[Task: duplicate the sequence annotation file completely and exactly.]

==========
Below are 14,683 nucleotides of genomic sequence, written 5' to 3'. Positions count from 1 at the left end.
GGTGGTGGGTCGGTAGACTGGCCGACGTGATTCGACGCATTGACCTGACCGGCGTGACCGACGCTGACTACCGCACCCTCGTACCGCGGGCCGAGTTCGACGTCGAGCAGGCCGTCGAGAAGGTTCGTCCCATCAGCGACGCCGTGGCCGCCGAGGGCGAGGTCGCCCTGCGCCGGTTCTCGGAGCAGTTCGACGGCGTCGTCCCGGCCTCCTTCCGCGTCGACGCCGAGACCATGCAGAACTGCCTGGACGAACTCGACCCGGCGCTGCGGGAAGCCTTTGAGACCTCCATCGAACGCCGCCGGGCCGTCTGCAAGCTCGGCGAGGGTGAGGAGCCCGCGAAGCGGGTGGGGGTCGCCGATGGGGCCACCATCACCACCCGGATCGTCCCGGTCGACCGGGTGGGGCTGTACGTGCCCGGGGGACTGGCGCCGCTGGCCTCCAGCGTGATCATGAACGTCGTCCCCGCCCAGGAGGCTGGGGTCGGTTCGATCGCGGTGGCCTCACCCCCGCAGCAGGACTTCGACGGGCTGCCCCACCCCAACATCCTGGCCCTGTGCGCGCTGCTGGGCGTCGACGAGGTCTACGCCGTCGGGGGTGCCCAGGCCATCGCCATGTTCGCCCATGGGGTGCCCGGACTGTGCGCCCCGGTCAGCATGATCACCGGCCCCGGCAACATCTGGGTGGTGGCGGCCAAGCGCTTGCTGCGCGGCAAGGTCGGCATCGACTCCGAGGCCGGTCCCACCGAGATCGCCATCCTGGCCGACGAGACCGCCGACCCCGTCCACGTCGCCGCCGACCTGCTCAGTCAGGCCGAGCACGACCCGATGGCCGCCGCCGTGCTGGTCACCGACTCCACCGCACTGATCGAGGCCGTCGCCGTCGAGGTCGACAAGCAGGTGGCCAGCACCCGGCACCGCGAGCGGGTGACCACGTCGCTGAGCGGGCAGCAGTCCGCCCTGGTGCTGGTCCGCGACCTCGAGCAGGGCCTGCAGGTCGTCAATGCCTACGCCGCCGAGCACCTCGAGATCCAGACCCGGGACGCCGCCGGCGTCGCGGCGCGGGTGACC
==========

Below are 14,683 nucleotides of genomic sequence, written 5' to 3'. Positions count from 1 at the left end.
GGTGGTGGGTCGGTAGACTGGCCGACGTGATTCGACGCATTGACCTGACCGGCGTGACCGACGCTGACTACCGCACCCTCGTACCGCGGGCCGAGTTCGACGTCGAGCAGGCCGTCGAGAAGGTTCGTCCCATCAGCGACGCCGTGGCCGCCGAGGGCGAGGTCGCCCTGCGCCGGTTCTCGGAGCAGTTCGACGGCGTCGTCCCGGCCTCCTTCCGCGTCGACGCCGAGACCATGCAGAACTGCCTGGACGAACTCGACCCGGCGCTGCGGGAAGCCTTTGAGACCTCCATCGAACGCCGCCGGGCCGTCTGCAAGCTCGGCGAGGGTGAGGAGCCCGCGAAGCGGGTGGGGGTCGCCGATGGGGCCACCATCACCACCCGGATCGTCCCGGTCGACCGGGTGGGGCTGTACGTGCCCGGGGGACTGGCGCCGCTGGCCTCCAGCGTGATCATGAACGTCGTCCCCGCCCAGGAGGCTGGGGTCGGTTCGATCGCGGTGGCCTCACCCCCGCAGCAGGACTTCGACGGGCTGCCCCACCCCAACATCCTGGCCCTGTGCGCGCTGCTGGGCGTCGACGAGGTCTACGCCGTCGGGGGTGCCCAGGCCATCGCCATGTTCGCCCATGGGGTGCCCGGACTGTGCGCCCCGGTCAGCATGATCACCGGCCCCGGCAACATCTGGGTGGTGGCGGCCAAGCGCTTGCTGCGCGGCAAGGTCGGCATCGACTCCGAGGCCGGTCCCACCGAGATCGCCATCCTGGCCGACGAGACCGCCGACCCCGTCCACGTCGCCGCCGACCTGCTCAGTCAGGCCGAGCACGACCCGATGGCCGCCGCCGTGCTGGTCACCGACTCCACCGCACTGATCGAGGCCGTCGCCGTCGAGGTCGACAAGCAGGTGGCCAGCACCCGGCACCGCGAGCGGGTGACCACGTCGCTGAGCGGGCAGCAGTCCGCCCTGGTGCTGGTCCGCGACCTCGAGCAGGGCCTGCAGGTCGTCAATGCCTACGCCGCCGAGCACCTCGAGATCCAGACCCGGGACGCCGCCGGCGTCGCGGCGCGGGTGACC